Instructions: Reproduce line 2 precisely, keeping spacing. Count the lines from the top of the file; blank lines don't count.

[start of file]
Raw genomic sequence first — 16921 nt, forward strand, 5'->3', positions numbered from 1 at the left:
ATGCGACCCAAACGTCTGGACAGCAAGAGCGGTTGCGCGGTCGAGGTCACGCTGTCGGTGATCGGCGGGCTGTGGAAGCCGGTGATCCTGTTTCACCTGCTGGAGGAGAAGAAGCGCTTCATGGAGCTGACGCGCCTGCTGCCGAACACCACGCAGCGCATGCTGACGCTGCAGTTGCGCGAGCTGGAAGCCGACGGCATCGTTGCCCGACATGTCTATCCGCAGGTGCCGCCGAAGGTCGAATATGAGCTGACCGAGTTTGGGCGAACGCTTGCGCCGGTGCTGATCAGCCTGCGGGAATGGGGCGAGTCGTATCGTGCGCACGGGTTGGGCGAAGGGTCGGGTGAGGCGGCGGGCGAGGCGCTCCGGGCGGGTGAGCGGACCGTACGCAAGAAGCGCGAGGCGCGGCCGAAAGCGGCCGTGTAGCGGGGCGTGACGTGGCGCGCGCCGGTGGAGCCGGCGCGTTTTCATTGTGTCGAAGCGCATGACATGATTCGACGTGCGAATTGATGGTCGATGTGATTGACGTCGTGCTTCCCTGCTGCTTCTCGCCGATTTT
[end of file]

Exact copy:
ATGCGACCCAAACGTCTGGACAGCAAGAGCGGTTGCGCGGTCGAGGTCACGCTGTCGGTGATCGGCGGGCTGTGGAAGCCGGTGATCCTGTTTCACCTGCTGGAGGAGAAGAAGCGCTTCATGGAGCTGACGCGCCTGCTGCCGAACACCACGCAGCGCATGCTGACGCTGCAGTTGCGCGAGCTGGAAGCCGACGGCATCGTTGCCCGACATGTCTATCCGCAGGTGCCGCCGAAGGTCGAATATGAGCTGACCGAGTTTGGGCGAACGCTTGCGCCGGTGCTGATCAGCCTGCGGGAATGGGGCGAGTCGTATCGTGCGCACGGGTTGGGCGAAGGGTCGGGTGAGGCGGCGGGCGAGGCGCTCCGGGCGGGTGAGCGGACCGTACGCAAGAAGCGCGAGGCGCGGCCGAAAGCGGCCGTGTAGCGGGGCGTGACGTGGCGCGCGCCGGTGGAGCCGGCGCGTTTTCATTGTGTCGAAGCGCATGACATGATTCGACGTGCGAATTGATGGTCGATGTGATTGACGTCGTGCTTCCCTGCTGCTTCTCGCCGATTTT